One of two eggs laid by a bald eagle at a central Illinois zoo is missing and authorities think the culprit could be a raccoon or a human.

The discovery was made Friday afternoon at Miller Park Zoo in Bloomington, where attendance has been up since an eagle named Beauty laid eggs for the first time in her 13 years at the zoo.

No broken egg shells were found, said zoo director John Tobias, and both eggs appeared intact on Thursday.

Beauty laid the eggs during a brief visit from a wild eagle, presumed to be a male, that perched in trees over the enclosure for four days in late April. If the remaining egg is fertile, it could hatch around Memorial Day.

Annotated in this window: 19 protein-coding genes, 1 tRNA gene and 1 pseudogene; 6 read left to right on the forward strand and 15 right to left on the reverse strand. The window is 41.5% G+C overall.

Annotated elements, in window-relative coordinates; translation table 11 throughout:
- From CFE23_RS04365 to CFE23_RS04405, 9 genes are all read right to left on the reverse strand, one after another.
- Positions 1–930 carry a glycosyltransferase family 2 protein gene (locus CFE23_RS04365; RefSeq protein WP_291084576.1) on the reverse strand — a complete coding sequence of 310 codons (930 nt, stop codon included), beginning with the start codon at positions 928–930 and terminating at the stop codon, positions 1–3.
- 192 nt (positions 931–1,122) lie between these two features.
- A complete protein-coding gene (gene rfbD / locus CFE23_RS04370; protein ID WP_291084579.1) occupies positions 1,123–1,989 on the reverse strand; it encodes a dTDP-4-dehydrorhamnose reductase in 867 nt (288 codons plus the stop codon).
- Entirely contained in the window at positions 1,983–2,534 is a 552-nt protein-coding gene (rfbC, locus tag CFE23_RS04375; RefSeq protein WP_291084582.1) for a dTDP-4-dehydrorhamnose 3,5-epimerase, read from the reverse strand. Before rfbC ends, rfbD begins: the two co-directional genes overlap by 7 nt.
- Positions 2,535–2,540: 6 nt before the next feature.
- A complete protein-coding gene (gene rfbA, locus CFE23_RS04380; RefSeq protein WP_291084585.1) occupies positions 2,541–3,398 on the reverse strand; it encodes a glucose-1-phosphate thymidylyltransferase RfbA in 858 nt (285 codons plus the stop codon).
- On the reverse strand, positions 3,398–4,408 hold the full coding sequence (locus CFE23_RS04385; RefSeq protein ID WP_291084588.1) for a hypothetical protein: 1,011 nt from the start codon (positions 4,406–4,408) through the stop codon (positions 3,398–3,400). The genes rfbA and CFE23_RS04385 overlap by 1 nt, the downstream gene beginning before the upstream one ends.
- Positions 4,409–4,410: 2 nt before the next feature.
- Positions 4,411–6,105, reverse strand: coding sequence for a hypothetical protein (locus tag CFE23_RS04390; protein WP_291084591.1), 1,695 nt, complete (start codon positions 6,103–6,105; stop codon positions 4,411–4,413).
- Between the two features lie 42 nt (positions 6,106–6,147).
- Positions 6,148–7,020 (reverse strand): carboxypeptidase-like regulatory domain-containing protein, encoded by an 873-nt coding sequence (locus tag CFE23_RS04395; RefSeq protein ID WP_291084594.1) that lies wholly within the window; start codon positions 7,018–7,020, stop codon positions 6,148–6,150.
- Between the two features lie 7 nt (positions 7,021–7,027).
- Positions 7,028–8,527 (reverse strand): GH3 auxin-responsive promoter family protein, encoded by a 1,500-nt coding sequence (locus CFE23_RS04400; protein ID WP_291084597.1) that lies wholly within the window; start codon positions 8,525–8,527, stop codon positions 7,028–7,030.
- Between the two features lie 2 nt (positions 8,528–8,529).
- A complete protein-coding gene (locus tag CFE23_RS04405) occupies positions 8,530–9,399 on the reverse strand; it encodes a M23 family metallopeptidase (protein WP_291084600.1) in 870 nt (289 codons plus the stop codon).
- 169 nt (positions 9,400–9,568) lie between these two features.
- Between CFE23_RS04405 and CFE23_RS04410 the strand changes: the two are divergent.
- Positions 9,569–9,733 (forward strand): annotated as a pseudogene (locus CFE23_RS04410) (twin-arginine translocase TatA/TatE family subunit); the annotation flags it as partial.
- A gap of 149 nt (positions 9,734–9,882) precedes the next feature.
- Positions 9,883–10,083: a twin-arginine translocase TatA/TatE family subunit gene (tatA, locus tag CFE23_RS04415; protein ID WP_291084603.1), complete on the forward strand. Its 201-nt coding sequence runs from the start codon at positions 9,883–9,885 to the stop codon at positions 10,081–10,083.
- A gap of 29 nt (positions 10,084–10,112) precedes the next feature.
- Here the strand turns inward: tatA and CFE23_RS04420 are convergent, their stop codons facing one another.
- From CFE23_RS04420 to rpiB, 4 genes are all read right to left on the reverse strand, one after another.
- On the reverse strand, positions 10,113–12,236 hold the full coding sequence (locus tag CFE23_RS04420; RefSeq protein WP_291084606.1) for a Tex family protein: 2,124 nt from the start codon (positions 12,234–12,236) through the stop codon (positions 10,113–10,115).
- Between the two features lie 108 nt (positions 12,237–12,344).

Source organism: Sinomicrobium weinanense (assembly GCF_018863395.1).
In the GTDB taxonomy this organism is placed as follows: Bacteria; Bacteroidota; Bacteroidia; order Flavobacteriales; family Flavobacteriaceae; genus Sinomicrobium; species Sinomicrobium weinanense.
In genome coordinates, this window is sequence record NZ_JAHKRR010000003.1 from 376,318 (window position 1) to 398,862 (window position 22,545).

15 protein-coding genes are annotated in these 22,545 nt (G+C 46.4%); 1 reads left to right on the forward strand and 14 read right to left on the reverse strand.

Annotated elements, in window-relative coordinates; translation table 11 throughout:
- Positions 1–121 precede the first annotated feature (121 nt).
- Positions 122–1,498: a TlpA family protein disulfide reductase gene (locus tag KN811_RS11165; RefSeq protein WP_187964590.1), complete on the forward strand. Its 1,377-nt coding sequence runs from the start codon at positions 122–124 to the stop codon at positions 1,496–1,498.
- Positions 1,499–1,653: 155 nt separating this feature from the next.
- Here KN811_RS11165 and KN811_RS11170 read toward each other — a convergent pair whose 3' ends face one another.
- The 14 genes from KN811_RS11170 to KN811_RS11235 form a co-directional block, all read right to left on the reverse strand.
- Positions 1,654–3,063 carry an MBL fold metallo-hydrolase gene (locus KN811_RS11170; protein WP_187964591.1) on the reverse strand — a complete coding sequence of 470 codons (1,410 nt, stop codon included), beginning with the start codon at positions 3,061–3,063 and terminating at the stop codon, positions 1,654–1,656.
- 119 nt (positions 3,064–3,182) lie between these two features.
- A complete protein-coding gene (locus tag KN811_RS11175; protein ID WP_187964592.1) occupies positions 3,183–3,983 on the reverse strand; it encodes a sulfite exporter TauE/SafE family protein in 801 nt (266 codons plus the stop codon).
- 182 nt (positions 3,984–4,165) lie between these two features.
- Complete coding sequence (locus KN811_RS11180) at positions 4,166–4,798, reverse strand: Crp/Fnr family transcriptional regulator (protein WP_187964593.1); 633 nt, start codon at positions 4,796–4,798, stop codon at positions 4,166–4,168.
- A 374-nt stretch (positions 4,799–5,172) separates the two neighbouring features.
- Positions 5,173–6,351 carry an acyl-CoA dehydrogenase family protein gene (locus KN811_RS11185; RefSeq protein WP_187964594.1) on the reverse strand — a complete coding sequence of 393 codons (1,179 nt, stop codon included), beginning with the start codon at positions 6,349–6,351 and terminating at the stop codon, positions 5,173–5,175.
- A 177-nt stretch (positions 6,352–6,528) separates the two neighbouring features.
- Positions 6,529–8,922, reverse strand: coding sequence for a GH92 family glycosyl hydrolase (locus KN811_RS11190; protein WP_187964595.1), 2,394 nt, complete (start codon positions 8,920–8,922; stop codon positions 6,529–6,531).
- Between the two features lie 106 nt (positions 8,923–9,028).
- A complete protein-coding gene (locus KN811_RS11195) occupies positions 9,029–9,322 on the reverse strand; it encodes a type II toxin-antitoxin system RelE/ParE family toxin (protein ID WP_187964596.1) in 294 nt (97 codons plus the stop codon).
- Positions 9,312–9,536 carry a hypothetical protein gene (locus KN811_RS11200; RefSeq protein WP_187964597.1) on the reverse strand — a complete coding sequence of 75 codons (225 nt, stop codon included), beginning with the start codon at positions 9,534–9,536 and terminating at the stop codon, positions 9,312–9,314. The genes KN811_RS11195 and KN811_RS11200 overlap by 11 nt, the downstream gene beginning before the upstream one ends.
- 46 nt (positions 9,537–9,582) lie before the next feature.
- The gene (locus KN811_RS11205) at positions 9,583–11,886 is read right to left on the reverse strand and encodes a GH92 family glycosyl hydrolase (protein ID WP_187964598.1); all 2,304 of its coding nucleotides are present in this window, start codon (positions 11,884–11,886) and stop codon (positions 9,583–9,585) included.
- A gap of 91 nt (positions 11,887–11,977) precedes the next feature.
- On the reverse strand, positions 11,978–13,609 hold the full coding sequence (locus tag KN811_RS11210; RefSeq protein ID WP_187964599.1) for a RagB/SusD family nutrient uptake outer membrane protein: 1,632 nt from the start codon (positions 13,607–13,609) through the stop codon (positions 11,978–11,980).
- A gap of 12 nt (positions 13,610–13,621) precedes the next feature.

A captive male eagle named Mathata has been helping incubate the eggs. Neither eagle can fly because of injuries they received in separate accidents that led to their captivity.

Raccoons live nearby, Tobias said, but one would have to be brave to venture into the enclosure and face two protective birds.

His only other theory is that a human stole the egg. The enclosure's perimeter fence is 8 feet high.

"I'm not saying someone came in and stole it," he said. "I'd like to think no one did, but there were no signs of a raccoon in that exhibit before."